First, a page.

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Twenty Boy Summer by Sarah Ockler

Twenty Boy SummerAccording to Anna’s best friend Frankie, their three week vacation in California is the perfect opportunity to find a guy. Frankie figures if they average one boy a day, they can fit twenty odd boys into their schedule. And with all those prospects, there’s bound to be one to claim Anna’s Albatross, a.k.a. her virginity. But even though Anna agrees to this little game, she’s reluctant to truly play along because she’s already had this kind of relationship—with Frankie’s older brother Matt, just before he died a year ago. Frankie never knew, and Anna doesn’t know how to or if she can reveal this secret to her best friend. Is it possible to have a normal vacation when memories and ghosts from the past threaten to ruin everything good in the present?

I seem to find myself reading many novels dealing with grief and death, many of which I have enjoyed, and still, Twenty Boy Summer has made itself stand out. Ockler’s simple yet descriptive style of writing has a way of connecting with the reader’s emotions. Because of this, I was better able to understand Anna’s and Frankie’s difficulties with dealing with their grief from Matt’s death. Ockler, I feel, gets to the heart of how tragedy can suddenly complicate even the most basic relationships, such as Anna and Frankie’s friendship. I’m not sure if I can quite pinpoint exactly what about Twenty Boy Summer made it so memorable to me, as it could be its realistic characters, the strength of Anna and Frankie’s bond, the fact that their struggles are so true to life, or a combination of those three. I am definitely glad to have read Twenty Boy Summer because of its emotional journey but also because it was sweet and ultimately hopeful.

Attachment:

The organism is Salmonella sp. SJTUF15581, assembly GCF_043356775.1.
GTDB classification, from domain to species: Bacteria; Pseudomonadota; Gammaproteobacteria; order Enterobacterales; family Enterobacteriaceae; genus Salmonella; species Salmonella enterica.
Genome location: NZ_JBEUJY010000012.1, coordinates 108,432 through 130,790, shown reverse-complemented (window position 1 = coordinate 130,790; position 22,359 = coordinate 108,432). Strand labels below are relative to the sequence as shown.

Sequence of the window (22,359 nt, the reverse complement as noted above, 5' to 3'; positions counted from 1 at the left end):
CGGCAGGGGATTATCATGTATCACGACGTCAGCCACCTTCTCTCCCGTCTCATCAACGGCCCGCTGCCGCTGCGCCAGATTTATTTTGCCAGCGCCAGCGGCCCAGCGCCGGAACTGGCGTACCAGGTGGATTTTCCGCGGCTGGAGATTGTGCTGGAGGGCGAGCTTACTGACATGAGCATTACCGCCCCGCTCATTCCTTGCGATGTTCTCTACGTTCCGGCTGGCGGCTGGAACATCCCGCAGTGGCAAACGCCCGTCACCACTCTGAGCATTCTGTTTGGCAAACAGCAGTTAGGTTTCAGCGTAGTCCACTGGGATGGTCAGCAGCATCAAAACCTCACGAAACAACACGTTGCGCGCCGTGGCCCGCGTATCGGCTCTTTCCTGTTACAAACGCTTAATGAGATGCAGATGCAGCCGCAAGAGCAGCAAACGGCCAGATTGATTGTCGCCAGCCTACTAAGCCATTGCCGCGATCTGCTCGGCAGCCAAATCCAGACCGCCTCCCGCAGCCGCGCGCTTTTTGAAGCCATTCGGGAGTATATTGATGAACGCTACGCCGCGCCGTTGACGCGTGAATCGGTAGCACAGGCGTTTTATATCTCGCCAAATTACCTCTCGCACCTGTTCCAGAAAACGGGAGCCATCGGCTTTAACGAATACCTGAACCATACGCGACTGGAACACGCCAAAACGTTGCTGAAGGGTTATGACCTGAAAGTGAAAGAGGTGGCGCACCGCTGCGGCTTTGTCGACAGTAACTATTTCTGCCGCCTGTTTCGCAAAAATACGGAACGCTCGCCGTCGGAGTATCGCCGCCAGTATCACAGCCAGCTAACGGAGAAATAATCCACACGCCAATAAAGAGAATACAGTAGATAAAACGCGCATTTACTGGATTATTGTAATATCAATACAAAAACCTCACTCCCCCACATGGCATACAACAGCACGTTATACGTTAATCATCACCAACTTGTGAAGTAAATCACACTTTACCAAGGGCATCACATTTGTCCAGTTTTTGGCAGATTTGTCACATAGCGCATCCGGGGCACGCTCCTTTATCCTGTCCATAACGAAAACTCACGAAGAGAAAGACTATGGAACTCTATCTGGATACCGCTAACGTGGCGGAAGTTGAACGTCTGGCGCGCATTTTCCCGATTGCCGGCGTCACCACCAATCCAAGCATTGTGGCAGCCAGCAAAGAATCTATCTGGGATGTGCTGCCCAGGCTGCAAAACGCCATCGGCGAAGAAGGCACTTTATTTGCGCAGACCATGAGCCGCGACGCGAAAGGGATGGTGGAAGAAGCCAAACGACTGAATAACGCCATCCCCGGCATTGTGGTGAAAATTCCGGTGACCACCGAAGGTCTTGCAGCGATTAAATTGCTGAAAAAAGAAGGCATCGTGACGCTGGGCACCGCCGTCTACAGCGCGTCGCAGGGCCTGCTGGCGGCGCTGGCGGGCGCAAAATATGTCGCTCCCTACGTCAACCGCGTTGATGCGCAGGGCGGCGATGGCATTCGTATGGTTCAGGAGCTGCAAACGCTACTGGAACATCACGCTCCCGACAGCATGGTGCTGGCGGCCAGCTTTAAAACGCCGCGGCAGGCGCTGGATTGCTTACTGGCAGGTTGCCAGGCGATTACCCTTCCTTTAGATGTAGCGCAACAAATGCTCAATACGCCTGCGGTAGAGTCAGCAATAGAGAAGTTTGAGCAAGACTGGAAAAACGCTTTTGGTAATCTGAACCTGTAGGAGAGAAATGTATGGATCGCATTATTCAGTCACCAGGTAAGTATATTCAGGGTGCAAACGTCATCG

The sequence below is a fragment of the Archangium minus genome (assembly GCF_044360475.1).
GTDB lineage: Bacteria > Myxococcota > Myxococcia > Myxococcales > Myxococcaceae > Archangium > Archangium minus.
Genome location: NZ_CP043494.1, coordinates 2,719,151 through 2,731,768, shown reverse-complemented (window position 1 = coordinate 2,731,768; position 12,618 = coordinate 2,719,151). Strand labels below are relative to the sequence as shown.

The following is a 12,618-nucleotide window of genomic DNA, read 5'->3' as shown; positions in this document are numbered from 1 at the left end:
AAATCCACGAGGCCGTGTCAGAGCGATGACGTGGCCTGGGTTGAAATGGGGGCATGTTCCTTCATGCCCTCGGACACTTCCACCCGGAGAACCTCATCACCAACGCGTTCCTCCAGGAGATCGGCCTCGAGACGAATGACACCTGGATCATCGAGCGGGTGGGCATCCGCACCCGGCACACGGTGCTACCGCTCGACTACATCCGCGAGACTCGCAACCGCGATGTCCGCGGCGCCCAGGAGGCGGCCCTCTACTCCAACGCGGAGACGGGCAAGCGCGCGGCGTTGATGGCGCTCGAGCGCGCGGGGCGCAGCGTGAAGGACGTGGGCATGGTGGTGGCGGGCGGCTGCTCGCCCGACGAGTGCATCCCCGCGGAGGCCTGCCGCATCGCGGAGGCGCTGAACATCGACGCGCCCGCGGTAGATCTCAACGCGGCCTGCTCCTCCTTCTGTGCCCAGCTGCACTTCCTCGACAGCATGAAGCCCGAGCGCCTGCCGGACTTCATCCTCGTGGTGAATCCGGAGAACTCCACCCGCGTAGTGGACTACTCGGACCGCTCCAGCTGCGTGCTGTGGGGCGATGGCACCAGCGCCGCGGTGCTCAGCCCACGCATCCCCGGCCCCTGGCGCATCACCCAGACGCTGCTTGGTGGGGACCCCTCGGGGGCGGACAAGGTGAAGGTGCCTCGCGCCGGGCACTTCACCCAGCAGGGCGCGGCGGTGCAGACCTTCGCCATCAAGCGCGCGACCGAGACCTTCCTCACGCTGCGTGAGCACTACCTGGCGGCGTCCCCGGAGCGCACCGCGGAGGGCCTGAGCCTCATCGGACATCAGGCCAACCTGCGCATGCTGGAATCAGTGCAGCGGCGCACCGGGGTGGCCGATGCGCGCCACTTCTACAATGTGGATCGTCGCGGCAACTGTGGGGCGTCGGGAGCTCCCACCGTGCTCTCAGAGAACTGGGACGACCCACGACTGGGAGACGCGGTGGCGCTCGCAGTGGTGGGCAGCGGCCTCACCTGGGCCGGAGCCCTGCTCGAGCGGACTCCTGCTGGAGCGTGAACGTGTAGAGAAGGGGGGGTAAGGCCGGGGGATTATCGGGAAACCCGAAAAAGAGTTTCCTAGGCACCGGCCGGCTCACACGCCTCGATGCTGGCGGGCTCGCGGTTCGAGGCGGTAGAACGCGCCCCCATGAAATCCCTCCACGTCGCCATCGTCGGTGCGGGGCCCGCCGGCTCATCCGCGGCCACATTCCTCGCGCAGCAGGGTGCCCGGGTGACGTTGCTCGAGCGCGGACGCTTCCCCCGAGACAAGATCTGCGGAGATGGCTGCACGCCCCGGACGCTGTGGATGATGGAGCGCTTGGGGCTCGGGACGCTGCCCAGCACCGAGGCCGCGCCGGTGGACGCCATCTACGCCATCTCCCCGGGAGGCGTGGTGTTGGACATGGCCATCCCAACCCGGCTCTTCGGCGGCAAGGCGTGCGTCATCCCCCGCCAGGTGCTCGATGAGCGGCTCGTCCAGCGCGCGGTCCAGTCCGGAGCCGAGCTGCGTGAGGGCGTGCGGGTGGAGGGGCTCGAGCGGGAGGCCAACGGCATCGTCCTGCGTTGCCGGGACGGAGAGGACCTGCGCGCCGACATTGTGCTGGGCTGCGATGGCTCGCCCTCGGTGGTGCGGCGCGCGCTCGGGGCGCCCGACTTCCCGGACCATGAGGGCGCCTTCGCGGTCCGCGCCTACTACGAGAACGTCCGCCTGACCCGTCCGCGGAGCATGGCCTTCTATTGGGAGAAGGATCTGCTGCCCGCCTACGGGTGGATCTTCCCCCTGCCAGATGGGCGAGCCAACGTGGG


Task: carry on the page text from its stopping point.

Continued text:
Twenty Boy Summer appeals to readers who liked The Year My Sister Got Lucky by Aimee Friedman, Saving Zoë by Alyson Noël, Freeze Frame by Heidi Ayarbe, A Map of the Known World by Lisa Ann Sandell, and Cracked Up to Be by Courtney Summers. I look forward to more great things from Ockler.

Rating: 4.75

Review copy from publisher Little, Brown

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Anonymous said...

This book sounds interesting, and I look forward to reading it.

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